Morning at the Museum


Ely’s Stained Glass Museum is reached via a winding stone staircase which leads to the south triforium (elevated gallery) of the Cathedral. On a brilliantly sunny Saturday morning in mid December, it proved the perfect location for a sketcher on a mission to fill a couple of pages: out of the chill, far from the madding Christmas shoppers, with sunshine filtering through the coloured glass and enough space and solitude for unselfconscious drawing.

Halfway into my 75-minute visit, a carol service kicked off below; fittingly, “Hark! the Herald Angels Sing” was my accompaniment as I stood and sketched one of Edward Burne-Jones’s angel musicians.

The museum is essentially a one-room exhibition, but just the handful of subjects I chose to draw spanned the centuries, from 15th to 20th. I feel my visit was hugely enriched by having a sketchbook in tow: my eye lingered where it might not otherwise have done, enjoying the details of a few exhibits rather than pointlessly skimming them all. And even though, for me, God was not in those details, something pretty wonderful was.

It has been a long time since I last sketched in a museum, and I have Roz Stendahl to thank for the suggestion – and for so much else that’s influencing my sketchjournal lately.

362 Days Later


Sharing more pages from my sketchjournal – the linen-bound Canson watercolour book I’ve been working in for almost a year and a half, but which (since October came, and with it a determination to seize more of the everyday) I’m newly confident of using up by the time 2009 is out. When I do, I shall replace it with another just like it. Though I also sketch on pastel paper and in a pocket Moleskine, I cannot imagine that there exists a more versatile everyday sketchbook than the Canson.

These were all done from life, the first of them in an attempt to resist the temptation I invariably feel, when sketching in graphite and watercolour, to strengthen the outlines in pen.

The next three pages were filled yesterday, during a wonderful, caffeinated afternoon of sketchwandering and chat here in Ely with Anita Davies. After lunch at The Maltings, we found ourselves a bench overlooking the River Ouse, and set out to sketch the Bantam tugboat moored opposite. I have never sketched boats before, which explains my tentative and unusual choice of graphite for this one; after a while, however, as Anita and I drew and talked and drew (and talked, and talked), I found myself relaxing into it.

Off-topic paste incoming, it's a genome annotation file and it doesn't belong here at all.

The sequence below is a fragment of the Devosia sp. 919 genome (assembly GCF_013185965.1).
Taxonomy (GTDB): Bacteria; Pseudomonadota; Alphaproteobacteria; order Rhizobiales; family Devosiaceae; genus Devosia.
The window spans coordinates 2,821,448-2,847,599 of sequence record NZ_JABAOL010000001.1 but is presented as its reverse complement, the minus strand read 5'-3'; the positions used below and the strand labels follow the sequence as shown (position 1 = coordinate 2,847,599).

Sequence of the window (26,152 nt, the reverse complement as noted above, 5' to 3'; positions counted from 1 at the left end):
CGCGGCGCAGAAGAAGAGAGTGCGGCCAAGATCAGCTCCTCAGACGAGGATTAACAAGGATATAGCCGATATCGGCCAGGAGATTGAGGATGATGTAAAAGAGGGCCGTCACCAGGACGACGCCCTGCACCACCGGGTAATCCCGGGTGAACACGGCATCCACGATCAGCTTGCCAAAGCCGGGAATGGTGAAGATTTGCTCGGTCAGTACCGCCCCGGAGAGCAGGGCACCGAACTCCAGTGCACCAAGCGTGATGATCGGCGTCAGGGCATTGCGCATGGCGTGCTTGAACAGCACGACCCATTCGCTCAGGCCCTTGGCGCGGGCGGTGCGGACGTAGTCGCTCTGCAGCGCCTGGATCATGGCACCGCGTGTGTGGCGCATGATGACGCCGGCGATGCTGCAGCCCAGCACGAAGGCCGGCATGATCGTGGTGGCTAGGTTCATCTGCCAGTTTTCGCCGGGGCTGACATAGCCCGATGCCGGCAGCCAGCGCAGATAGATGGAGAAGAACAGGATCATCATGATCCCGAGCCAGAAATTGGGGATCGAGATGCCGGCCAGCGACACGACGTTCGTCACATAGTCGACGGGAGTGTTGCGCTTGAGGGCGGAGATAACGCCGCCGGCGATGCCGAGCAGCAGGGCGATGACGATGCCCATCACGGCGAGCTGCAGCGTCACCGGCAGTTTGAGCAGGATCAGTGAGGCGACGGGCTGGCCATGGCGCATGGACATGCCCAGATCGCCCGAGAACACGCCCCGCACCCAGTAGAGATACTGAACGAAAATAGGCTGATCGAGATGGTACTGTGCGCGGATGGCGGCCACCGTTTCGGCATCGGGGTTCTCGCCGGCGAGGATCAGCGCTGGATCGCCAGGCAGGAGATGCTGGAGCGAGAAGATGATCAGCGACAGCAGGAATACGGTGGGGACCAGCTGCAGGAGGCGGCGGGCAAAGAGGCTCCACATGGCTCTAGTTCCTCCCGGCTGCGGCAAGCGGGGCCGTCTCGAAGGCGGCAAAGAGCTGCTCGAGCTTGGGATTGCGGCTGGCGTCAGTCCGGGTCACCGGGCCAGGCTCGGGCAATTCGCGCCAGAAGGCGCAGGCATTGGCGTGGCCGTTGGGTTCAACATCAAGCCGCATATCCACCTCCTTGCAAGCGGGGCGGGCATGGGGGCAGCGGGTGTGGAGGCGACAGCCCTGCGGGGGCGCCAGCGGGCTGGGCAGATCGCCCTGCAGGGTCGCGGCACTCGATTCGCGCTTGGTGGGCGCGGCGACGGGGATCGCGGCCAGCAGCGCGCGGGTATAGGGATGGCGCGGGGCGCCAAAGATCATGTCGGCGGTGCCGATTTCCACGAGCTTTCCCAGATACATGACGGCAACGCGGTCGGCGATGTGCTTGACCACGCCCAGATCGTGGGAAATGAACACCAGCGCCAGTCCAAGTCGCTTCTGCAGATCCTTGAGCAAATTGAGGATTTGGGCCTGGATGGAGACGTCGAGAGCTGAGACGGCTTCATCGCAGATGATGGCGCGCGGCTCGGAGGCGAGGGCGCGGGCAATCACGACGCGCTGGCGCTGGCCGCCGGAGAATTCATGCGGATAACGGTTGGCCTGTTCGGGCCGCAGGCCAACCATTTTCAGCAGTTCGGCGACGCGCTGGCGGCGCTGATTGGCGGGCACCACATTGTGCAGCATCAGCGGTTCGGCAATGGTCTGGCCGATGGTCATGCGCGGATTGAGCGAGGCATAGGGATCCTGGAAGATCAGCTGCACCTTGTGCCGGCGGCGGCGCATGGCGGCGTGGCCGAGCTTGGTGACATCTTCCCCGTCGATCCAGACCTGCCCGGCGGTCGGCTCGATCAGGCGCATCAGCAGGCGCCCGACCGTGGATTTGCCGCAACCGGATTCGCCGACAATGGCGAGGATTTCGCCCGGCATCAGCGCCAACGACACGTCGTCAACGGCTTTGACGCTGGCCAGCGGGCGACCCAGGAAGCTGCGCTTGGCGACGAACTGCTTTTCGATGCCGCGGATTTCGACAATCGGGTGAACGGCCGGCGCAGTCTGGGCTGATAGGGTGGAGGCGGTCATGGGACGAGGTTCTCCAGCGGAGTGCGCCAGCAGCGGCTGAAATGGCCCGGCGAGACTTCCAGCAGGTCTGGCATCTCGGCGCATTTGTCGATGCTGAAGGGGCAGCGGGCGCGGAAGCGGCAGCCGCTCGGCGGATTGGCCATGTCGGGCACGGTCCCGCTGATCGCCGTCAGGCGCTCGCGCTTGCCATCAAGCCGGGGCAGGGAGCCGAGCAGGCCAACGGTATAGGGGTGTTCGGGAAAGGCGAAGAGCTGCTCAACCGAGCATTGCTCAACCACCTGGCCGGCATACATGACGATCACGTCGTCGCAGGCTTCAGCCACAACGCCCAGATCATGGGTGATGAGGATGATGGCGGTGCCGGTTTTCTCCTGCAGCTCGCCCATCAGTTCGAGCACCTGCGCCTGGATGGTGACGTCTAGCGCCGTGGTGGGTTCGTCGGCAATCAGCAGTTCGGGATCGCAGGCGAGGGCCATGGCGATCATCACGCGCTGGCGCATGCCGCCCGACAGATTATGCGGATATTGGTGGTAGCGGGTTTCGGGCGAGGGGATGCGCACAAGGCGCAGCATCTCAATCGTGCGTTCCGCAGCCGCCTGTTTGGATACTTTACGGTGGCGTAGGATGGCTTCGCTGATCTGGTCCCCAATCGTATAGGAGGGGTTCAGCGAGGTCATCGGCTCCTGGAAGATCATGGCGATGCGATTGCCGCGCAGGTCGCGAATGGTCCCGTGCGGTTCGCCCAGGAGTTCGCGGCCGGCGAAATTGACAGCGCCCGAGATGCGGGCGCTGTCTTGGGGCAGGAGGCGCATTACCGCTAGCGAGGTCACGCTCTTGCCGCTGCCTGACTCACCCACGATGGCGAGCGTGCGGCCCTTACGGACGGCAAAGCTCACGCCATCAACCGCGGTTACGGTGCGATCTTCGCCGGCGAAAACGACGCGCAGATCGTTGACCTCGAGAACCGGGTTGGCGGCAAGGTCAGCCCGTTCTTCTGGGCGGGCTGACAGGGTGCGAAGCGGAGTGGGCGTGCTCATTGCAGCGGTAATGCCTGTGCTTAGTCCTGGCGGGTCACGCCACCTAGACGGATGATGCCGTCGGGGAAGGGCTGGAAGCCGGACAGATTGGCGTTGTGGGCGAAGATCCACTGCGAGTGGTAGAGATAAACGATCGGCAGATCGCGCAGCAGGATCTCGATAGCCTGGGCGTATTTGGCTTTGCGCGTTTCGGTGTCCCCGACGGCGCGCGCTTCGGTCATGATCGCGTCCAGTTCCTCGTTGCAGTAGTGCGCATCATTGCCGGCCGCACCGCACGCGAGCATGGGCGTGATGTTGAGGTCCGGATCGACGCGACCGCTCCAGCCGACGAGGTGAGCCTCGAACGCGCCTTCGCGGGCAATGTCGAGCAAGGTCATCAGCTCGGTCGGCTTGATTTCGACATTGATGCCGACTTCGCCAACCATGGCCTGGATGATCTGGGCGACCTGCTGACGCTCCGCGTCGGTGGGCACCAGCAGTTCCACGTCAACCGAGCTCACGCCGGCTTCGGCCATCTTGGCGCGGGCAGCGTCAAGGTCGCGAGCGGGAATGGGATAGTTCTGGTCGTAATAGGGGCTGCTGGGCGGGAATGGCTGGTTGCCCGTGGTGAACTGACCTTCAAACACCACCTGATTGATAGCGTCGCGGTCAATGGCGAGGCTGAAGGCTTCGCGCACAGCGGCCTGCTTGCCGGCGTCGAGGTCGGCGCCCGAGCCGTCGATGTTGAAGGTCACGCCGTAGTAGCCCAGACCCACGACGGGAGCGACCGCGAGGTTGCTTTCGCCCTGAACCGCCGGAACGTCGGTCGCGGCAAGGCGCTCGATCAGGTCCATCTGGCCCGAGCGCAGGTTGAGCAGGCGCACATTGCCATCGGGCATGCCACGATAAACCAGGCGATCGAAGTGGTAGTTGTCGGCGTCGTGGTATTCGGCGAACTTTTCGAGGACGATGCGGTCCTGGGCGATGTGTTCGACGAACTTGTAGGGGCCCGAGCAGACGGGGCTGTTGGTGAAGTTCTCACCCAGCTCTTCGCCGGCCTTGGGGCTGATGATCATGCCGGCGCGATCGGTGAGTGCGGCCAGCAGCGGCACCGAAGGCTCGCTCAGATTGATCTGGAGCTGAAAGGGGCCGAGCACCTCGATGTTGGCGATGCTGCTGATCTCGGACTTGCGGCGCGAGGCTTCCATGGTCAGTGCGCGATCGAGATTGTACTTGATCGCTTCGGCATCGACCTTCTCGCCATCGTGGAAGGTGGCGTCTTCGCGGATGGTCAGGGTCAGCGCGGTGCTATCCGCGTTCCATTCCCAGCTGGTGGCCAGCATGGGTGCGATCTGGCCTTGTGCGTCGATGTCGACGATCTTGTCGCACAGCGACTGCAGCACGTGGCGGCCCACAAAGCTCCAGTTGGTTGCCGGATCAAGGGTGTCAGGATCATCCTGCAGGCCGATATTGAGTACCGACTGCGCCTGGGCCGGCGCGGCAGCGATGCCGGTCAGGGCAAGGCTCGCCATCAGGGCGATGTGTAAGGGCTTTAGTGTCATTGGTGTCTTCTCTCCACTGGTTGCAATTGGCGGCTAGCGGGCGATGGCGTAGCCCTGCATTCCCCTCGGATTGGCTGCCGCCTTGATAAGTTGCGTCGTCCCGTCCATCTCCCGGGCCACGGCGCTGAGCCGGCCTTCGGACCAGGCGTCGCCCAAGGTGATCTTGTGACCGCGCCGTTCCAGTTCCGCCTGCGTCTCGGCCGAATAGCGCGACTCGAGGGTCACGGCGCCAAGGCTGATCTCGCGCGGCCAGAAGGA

Lunchtime’s chilly grey skies had given way to pleasant late-afternoon sunshine by the time we returned from a stroll around Ely to sketch the birdlife at Riverside. I was reminded that I’d long intended to try the first exercise in Sarah Simblet’s The Drawing Book, involving geese and some rapid gesture drawing. Each of these sketches was therefore done in about 10 seconds, but I wasn’t content with their layout on the page, so the real challenge became all about how to make the double-page spread work compositionally. The advantage of this lovely Canson is that it joyfully accepts most media; I solved the problem using gouache and white gel pen.

Anita and I were stunned to realise that it was three days shy of a year since our last meetup. We’ve pencilled in a trip to Cambridge’s Fitzwilliam Museum for the next one, which I’m determined to make happen much, much sooner …

Wordless Wednesday #3

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Ely in the Mist


Ely in the Mist, 1st of October 2004 (2009)
15″ x 12″ soft pastel on Winsor & Newton Tints paper

This picture languished unfinished for five years. I had struggled to capture the dog on the end of the woman’s lead, and was caught in a frustrating cycle of drawing and brushing off, drawing and brushing off … I had always hoped and intended to finish it, more than anything as a tribute to the wonderful Sooz (known over on the Soft Pastel forum at as Khadres), whose gentle virtual kicks up my backside encouraged me to do so much creating that I would never otherwise have done, including this pastel. Sooz died in 2006.

Five days ago, I pulled the painting out and prepared to put the finishing touches to it. After several days of struggling just as I had done before, and a mood darker than any I have felt in a long time, inspiration struck. Turning my problem dog into a small boy has enabled me to release myself from the pain of an unfinished thing, and to finish Sooz’s picture.